posted by benito.strauss at 12:16 AM on October 15, 2012

I would be ok with google keeping this style indefinitely.
posted by the man of twists and turns at 12:32 AM on October 15, 2012 [2 favorites]

I would as well. But that should be obvious.
posted by litlnemo at 12:54 AM on October 15, 2012 [4 favorites]

McCay - *sigh* - one of my heroes. I have the collected (large format) newspaper comics and Rarebit Fiend. The Google Doodle is very faithful to McCay's spirit, but the animated movie is a travesty, despite Giraud and Bradbury being somehow involved. I can understand Miyazaki not wanting anything to do with it.

A lot of the original Nemo was cleverly satirised political commentary (eg the Mars sequence), and Nemo's travelling companions (Flip, the Imp and the Princess) had interesting personalities.
posted by arzakh at 2:36 AM on October 15, 2012

Absolutely delighted that G is remembering Winsor McKay -- everything he did was genius. In addition to the Sunday Press version of Slumberland mentioned earlier, I highly recommend their Sammy Sneeze compilation (including my absolute favorite, the mildly disturbing and weirdly affecting "Hungry Henrietta", about the travails of a misunderstood infant who desperately wants to eat). Not yet as wild and crazy as Nemo, but the draughtsmanship is outstanding, and you can see him developing the build-narrative-tension-and-explode-it-in-the-last-panel technique, and also starting to loosen up -- sowing the seeds for his Nemo Fantasy Revolution. But really, when it comes to McKay, I recommend anything you can get your hands on.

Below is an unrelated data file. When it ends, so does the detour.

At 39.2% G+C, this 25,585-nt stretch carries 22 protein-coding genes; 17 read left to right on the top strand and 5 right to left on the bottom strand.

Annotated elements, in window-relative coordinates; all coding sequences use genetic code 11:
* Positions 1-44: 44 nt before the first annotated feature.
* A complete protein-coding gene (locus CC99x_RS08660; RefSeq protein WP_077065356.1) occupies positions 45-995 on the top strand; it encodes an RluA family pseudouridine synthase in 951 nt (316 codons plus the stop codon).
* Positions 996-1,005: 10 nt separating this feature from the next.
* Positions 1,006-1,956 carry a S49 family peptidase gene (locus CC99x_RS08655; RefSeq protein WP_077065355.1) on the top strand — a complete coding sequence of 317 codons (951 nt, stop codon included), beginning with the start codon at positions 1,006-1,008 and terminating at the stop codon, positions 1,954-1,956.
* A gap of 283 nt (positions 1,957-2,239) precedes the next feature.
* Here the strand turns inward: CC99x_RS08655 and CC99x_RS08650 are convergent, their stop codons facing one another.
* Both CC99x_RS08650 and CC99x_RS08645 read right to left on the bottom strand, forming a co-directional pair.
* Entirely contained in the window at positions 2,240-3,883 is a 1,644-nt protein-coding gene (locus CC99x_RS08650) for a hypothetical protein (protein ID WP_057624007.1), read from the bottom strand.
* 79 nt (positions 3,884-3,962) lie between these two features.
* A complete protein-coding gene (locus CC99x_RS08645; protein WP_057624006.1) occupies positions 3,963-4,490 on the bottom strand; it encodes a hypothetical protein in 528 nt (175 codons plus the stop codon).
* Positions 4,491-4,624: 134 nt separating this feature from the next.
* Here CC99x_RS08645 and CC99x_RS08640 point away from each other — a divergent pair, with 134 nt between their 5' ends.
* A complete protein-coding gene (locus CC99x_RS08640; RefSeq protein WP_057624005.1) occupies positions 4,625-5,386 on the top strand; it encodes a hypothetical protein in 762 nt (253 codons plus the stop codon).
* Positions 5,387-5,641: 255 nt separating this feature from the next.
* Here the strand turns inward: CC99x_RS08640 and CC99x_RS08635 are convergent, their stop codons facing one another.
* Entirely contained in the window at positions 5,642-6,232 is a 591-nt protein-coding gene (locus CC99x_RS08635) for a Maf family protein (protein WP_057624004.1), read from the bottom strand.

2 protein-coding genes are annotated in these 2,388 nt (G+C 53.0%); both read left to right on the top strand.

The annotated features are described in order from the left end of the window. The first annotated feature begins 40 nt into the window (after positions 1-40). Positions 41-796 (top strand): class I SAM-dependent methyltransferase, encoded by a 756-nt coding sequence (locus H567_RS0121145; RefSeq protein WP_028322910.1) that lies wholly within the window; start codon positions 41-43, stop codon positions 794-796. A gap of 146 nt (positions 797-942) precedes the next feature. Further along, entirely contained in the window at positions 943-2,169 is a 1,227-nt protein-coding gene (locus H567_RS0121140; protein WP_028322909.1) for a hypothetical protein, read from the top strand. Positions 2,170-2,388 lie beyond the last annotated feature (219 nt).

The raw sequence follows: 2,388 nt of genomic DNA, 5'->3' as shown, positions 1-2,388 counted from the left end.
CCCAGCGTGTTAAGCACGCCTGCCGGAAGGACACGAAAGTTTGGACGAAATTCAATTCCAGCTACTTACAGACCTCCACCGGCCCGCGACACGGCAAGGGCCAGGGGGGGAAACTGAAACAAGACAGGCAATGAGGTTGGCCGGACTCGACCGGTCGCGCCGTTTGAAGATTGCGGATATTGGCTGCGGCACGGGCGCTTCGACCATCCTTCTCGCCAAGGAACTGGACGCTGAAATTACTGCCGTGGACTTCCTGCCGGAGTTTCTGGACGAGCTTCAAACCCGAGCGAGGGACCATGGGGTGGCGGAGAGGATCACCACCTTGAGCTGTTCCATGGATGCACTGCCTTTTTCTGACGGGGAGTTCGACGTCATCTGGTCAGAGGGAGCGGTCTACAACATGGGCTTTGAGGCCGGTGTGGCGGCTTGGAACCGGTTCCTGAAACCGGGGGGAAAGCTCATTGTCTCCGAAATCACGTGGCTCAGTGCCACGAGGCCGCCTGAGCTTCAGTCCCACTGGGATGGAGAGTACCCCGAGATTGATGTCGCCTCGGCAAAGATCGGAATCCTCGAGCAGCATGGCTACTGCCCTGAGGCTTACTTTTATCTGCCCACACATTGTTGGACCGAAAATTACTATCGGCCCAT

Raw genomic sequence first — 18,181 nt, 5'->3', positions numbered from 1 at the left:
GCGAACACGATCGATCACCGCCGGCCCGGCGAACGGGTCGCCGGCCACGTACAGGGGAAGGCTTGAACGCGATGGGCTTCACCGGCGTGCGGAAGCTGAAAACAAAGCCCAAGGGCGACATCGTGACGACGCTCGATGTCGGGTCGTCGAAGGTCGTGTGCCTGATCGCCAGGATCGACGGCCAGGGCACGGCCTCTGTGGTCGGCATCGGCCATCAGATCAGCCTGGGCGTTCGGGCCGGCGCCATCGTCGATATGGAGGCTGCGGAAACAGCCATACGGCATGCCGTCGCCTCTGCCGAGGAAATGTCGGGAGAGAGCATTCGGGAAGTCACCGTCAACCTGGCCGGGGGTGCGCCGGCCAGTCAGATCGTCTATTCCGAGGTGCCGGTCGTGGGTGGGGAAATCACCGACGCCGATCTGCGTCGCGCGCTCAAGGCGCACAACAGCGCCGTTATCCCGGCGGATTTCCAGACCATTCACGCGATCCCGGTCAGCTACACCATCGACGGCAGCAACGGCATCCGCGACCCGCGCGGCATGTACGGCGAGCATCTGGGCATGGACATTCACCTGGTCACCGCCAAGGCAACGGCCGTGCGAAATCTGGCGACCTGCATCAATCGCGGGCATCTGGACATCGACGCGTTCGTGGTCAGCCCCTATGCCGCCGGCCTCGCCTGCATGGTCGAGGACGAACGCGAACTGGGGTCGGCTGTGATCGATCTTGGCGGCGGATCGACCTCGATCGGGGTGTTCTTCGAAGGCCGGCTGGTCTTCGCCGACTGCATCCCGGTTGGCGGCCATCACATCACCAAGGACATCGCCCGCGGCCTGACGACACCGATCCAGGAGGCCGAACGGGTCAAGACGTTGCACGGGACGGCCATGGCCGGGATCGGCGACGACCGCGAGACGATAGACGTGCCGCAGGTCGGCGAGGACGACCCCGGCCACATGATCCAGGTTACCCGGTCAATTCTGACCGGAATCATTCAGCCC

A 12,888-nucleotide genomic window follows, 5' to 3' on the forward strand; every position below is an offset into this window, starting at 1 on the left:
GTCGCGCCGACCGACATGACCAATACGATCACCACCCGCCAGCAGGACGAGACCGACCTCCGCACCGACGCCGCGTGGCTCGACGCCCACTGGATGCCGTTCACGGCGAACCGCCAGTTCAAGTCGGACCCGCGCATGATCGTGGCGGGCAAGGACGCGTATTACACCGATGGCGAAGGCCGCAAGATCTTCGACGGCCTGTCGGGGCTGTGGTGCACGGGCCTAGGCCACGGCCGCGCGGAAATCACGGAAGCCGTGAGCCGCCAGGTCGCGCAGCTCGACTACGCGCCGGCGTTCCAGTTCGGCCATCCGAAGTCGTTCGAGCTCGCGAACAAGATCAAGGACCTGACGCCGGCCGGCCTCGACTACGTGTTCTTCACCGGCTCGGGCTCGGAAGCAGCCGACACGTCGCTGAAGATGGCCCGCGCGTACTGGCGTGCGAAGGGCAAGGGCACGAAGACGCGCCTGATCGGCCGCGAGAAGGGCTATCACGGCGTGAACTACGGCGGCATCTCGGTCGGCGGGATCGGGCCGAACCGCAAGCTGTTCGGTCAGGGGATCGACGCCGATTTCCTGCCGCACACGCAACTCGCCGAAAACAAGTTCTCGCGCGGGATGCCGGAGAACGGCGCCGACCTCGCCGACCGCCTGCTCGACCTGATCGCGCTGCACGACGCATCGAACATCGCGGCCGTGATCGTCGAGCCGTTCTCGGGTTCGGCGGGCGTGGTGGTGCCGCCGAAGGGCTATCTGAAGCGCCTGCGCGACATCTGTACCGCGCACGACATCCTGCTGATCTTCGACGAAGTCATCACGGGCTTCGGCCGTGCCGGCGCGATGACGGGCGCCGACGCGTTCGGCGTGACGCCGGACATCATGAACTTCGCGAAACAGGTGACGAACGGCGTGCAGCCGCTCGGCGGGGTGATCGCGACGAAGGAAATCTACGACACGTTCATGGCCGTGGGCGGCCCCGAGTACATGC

posted by ariel_caliban at 3:15 AM on October 15, 2012

outlandishmarxist: "Should also mention, the Little Nemo strips are public domain."

In 1995-96 or so I read about Little Nemo somewhere and, only knowing the character from the awesome Nintendo game, this made me very excited. At the same time I had also heard about this fantastic thing called the Internet, so I asked my dad to look for Little Nemo comics; he had the Internet at work. But no, he said, you can't just find things like that on the Internet.

We've come a long way.
posted by Aiwen at 4:29 AM on October 15, 2012 [1 favorite]

Speaking of Winsor McKay, I recently discovered Kim Deitch's 'Boulevard of Broken Dreams', which is also something else.
posted by ovvl at 4:47 AM on October 15, 2012 [2 favorites]

Meanwhile is promoting "JUSTIN BEIBER NAKED" and "MAN COOKED TO DEATH."

Ah, Microsoft, you still don't get it.
posted by damn dirty ape at 9:21 AM on October 15, 2012

Is this the post where I can say how great the Little Nemo game on the NES was? Aiwen is correct - the game is awesome, and anyone who has ever played it will likely tell you that. The problem is that not as many people as I would expect have actually played it.
posted by mysterpigg at 10:07 AM on October 15, 2012 [2 favorites]

The Sunday Press reprint above is absolutely glorious. But you need a custom made dedicated piece of furniture to read it on; it's that big.
posted by George_Spiggott at 10:55 AM on October 15, 2012

As with any Winsor McCay post, I approve.

I think I'll have to have some Welsh rarebit for supper now.
posted by Rarebit Fiend at 12:52 PM on October 15, 2012 [2 favorites]

You don't read the Sunday Press books on the furniture. You read them on the floor, like a kid with the Sunday supplements.
posted by egypturnash at 9:02 AM on October 16, 2012